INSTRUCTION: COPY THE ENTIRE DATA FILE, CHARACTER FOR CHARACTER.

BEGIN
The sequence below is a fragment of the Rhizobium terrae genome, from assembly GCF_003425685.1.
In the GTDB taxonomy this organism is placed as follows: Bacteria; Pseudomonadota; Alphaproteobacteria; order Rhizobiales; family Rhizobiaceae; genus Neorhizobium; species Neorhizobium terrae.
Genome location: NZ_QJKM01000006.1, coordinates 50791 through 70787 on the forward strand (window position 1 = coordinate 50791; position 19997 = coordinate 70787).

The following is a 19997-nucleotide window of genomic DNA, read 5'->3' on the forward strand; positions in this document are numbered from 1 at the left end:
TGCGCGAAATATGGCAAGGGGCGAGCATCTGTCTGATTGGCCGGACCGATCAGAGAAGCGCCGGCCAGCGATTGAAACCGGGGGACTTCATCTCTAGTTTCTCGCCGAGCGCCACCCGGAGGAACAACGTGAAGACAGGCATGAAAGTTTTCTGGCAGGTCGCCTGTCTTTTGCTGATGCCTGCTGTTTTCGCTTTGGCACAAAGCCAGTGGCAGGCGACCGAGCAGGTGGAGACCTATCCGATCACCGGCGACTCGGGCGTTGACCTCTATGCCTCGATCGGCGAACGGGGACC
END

The sequence below is a fragment of the Rhizobium terrae genome, from assembly GCF_003425685.1.
In the GTDB taxonomy this organism is placed as follows: Bacteria; Pseudomonadota; Alphaproteobacteria; order Rhizobiales; family Rhizobiaceae; genus Neorhizobium; species Neorhizobium terrae.
Genome location: NZ_QJKM01000006.1, coordinates 50791 through 70787 on the forward strand (window position 1 = coordinate 50791; position 19997 = coordinate 70787).

The following is a 19997-nucleotide window of genomic DNA, read 5'->3' on the forward strand; positions in this document are numbered from 1 at the left end:
TGCGCGAAATATGGCAAGGGGCGAGCATCTGTCTGATTGGCCGGACCGATCAGAGAAGCGCCGGCCAGCGATTGAAACCGGGGGACTTCATCTCTAGTTTCTCGCCGAGCGCCACCCGGAGGAACAACGTGAAGACAGGCATGAAAGTTTTCTGGCAGGTCGCCTGTCTTTTGCTGATGCCTGCTGTTTTCGCTTTGGCACAAAGCCAGTGGCAGGCGACCGAGCAGGTGGAGACCTATCCGATCACCGGCGACTCGGGCGTTGACCTCTATGCCTCGATCGGCGAACGGGGACC